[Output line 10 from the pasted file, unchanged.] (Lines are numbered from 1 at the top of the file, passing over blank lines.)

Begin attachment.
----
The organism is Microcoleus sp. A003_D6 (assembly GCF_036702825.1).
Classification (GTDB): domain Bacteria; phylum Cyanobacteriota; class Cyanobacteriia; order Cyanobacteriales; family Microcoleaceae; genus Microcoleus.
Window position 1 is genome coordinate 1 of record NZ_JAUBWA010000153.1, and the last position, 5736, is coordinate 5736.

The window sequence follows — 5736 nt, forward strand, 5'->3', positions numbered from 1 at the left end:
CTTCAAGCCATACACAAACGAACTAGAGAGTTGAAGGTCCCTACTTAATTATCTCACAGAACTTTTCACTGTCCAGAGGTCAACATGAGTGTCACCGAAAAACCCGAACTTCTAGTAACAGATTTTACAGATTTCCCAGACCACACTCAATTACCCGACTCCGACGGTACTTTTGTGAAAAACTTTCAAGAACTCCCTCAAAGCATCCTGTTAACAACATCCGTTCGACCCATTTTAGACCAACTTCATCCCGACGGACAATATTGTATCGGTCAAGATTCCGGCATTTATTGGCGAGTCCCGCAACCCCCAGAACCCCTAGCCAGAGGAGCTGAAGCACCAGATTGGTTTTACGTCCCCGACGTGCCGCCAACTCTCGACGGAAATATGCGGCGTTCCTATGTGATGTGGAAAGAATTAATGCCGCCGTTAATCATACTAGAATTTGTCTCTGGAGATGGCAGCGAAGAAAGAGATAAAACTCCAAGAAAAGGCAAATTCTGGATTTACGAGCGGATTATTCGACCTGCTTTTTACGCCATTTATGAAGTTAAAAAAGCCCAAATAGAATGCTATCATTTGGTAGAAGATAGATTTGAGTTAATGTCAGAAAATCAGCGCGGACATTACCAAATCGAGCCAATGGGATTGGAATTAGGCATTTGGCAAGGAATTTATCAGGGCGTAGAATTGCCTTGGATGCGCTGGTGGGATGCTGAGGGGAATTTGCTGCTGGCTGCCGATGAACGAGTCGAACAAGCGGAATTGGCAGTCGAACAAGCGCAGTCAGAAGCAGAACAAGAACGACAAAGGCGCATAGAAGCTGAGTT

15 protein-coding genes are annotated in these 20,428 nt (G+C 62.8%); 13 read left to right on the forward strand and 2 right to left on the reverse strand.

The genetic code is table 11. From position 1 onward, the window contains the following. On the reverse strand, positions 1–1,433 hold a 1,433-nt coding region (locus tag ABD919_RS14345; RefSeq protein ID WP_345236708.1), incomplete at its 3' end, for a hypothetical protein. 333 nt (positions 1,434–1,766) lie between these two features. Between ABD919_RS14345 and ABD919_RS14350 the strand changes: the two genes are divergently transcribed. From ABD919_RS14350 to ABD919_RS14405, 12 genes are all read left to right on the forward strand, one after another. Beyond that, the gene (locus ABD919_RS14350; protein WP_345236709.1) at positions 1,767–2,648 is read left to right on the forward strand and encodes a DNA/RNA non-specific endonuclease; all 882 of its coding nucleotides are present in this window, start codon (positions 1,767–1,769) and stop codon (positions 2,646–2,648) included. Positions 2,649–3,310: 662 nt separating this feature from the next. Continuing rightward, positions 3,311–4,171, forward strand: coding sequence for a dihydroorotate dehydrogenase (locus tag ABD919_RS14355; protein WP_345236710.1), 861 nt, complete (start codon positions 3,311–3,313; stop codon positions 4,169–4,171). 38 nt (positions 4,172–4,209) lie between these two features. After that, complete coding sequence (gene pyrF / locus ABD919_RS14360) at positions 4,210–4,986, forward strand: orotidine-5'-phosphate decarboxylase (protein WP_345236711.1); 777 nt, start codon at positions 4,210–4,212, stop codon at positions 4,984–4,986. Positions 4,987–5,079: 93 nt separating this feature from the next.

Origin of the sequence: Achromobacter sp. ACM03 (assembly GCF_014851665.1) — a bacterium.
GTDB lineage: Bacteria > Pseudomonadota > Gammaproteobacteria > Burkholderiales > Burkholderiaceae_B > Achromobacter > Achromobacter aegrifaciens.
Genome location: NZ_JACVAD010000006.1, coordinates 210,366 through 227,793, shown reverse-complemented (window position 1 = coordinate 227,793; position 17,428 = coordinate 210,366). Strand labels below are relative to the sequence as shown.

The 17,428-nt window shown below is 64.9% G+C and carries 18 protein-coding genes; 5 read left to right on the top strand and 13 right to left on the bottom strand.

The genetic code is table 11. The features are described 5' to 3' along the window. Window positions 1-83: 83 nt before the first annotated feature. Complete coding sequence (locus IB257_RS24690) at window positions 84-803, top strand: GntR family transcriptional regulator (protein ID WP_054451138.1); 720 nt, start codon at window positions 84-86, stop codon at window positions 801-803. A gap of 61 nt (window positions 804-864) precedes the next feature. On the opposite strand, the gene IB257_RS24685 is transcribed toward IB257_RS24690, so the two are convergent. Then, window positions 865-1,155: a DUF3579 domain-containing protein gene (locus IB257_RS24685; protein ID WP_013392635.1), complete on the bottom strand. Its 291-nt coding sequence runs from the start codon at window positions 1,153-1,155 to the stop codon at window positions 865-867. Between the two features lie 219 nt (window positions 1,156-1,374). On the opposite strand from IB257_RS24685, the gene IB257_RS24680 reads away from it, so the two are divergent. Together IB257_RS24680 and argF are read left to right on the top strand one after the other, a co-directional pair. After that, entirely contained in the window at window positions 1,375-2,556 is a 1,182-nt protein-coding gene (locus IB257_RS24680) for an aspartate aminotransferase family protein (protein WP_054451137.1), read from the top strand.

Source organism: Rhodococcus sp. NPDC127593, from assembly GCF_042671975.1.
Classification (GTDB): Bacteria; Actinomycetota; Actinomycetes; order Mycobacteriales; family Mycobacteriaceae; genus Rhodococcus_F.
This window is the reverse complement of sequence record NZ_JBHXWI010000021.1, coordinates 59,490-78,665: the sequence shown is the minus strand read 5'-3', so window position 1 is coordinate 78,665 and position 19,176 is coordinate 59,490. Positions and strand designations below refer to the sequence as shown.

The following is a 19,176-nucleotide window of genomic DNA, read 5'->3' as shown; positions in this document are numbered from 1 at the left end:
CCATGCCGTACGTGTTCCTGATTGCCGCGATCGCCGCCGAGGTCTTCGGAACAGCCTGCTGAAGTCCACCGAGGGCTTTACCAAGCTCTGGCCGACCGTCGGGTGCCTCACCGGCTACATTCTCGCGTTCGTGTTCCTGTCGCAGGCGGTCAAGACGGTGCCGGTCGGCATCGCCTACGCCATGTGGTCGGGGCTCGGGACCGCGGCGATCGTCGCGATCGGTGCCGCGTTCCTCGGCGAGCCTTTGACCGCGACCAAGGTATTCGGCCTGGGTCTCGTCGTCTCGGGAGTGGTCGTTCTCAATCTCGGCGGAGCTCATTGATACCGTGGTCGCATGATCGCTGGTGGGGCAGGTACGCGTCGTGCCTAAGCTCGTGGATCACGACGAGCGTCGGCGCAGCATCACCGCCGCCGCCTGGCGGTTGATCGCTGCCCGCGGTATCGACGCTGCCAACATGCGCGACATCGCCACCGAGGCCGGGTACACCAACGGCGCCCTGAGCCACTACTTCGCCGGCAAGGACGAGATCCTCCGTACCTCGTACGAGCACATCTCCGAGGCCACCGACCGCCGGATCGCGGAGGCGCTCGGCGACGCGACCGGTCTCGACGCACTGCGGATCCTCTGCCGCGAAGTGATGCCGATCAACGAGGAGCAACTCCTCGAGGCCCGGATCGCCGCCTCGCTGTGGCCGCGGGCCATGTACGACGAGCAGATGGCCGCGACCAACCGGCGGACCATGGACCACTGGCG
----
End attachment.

Genome location: NZ_JACVAD010000006.1, coordinates 210,366 through 227,793, shown reverse-complemented (window position 1 = coordinate 227,793; position 17,428 = coordinate 210,366). Strand labels below are relative to the sequence as shown.